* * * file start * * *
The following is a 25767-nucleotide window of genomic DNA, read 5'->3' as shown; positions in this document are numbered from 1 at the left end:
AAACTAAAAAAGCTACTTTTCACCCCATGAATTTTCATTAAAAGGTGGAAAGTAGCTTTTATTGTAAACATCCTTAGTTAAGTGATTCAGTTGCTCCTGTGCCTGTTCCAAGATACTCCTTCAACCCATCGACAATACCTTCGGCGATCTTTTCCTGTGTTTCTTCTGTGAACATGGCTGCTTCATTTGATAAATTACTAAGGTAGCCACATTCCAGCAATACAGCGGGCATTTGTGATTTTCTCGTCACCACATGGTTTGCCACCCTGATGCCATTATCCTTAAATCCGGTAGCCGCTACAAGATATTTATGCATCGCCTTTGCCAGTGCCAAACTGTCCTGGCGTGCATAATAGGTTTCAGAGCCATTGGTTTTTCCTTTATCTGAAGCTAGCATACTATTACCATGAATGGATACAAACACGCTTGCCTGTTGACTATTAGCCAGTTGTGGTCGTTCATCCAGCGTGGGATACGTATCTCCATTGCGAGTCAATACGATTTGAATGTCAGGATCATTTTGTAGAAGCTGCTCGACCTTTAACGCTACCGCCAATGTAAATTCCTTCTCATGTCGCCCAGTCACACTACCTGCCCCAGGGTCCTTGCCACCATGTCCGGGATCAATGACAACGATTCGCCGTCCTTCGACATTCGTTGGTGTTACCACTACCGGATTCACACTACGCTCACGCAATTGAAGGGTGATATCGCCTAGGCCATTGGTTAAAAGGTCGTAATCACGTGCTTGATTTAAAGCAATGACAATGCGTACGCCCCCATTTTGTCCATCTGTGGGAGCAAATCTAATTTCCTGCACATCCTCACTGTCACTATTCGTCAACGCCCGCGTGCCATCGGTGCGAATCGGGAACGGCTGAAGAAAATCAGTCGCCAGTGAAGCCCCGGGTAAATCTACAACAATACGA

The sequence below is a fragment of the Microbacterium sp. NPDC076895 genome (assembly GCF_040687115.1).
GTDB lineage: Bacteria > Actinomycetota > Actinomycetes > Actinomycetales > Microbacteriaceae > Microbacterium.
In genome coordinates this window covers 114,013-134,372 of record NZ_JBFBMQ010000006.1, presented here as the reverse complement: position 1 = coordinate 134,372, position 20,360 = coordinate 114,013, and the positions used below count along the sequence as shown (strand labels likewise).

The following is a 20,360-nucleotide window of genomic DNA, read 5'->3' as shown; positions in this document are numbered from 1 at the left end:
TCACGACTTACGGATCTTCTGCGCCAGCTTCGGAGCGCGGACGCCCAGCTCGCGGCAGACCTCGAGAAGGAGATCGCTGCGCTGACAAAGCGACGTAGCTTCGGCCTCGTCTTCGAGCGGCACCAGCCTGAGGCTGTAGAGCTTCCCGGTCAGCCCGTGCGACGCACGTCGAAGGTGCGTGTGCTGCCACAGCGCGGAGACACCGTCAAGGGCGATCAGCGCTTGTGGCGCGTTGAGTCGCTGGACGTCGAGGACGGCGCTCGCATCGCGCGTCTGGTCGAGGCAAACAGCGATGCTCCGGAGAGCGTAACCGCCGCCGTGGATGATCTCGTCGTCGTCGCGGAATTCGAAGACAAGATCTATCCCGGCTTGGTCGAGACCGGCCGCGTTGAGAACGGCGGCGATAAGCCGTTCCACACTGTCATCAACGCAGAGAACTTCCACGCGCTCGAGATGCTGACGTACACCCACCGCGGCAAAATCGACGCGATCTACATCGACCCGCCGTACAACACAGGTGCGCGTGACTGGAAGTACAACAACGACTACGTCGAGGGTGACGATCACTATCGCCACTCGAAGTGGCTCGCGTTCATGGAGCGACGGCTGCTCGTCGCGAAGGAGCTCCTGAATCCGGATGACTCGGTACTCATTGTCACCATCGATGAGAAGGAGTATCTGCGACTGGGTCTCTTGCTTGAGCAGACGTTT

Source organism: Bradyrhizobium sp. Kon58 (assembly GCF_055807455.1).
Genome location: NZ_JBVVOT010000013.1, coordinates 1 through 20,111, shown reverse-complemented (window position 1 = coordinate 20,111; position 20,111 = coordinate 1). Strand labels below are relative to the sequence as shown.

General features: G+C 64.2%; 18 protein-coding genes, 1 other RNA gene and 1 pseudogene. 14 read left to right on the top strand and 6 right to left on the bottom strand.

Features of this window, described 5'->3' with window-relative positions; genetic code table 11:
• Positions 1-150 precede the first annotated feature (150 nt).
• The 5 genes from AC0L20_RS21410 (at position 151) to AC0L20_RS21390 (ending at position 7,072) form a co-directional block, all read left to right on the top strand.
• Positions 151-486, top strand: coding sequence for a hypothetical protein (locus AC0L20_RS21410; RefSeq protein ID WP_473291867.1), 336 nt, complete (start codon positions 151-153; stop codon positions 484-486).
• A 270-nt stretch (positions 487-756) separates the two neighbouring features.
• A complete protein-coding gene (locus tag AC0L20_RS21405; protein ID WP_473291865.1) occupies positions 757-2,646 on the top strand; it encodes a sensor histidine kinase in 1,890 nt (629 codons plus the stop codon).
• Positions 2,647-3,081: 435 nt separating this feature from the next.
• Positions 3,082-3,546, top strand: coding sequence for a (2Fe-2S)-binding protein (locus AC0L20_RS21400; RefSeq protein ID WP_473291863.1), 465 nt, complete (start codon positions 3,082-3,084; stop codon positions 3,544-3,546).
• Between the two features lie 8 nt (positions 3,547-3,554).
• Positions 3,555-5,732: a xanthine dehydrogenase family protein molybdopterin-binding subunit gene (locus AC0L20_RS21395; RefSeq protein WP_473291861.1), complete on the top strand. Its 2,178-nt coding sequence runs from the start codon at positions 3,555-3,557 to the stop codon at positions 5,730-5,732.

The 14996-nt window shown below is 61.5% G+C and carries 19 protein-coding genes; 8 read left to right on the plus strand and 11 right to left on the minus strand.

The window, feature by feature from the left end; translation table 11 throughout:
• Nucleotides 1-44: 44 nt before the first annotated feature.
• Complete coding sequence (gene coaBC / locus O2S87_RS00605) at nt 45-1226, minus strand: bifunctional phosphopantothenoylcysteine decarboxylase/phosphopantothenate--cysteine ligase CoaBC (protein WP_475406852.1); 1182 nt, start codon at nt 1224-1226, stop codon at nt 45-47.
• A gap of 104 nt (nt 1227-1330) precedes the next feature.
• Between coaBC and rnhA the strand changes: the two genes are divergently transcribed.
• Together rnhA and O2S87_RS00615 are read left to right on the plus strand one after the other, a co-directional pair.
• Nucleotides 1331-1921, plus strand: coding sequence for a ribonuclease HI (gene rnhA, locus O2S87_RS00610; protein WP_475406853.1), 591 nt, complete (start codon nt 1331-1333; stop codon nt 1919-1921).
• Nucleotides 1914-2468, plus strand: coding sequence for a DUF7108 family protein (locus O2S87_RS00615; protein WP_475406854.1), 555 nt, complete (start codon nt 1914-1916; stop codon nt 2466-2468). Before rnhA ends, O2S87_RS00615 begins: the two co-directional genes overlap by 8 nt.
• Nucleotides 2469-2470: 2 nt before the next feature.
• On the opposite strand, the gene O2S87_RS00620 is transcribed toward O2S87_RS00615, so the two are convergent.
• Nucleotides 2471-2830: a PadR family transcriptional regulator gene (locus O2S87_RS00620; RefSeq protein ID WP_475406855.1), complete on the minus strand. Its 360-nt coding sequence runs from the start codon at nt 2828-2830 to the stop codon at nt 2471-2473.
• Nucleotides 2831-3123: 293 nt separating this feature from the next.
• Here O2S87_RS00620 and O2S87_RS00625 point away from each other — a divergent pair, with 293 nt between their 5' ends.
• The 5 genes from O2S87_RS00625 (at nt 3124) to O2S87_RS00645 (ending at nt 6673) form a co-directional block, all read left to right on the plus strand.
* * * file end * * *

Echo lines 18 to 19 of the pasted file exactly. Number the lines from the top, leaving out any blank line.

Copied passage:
• Positions 3,082-3,546, top strand: coding sequence for a (2Fe-2S)-binding protein (locus AC0L20_RS21400; RefSeq protein ID WP_473291863.1), 465 nt, complete (start codon positions 3,082-3,084; stop codon positions 3,544-3,546).
• Between the two features lie 8 nt (positions 3,547-3,554).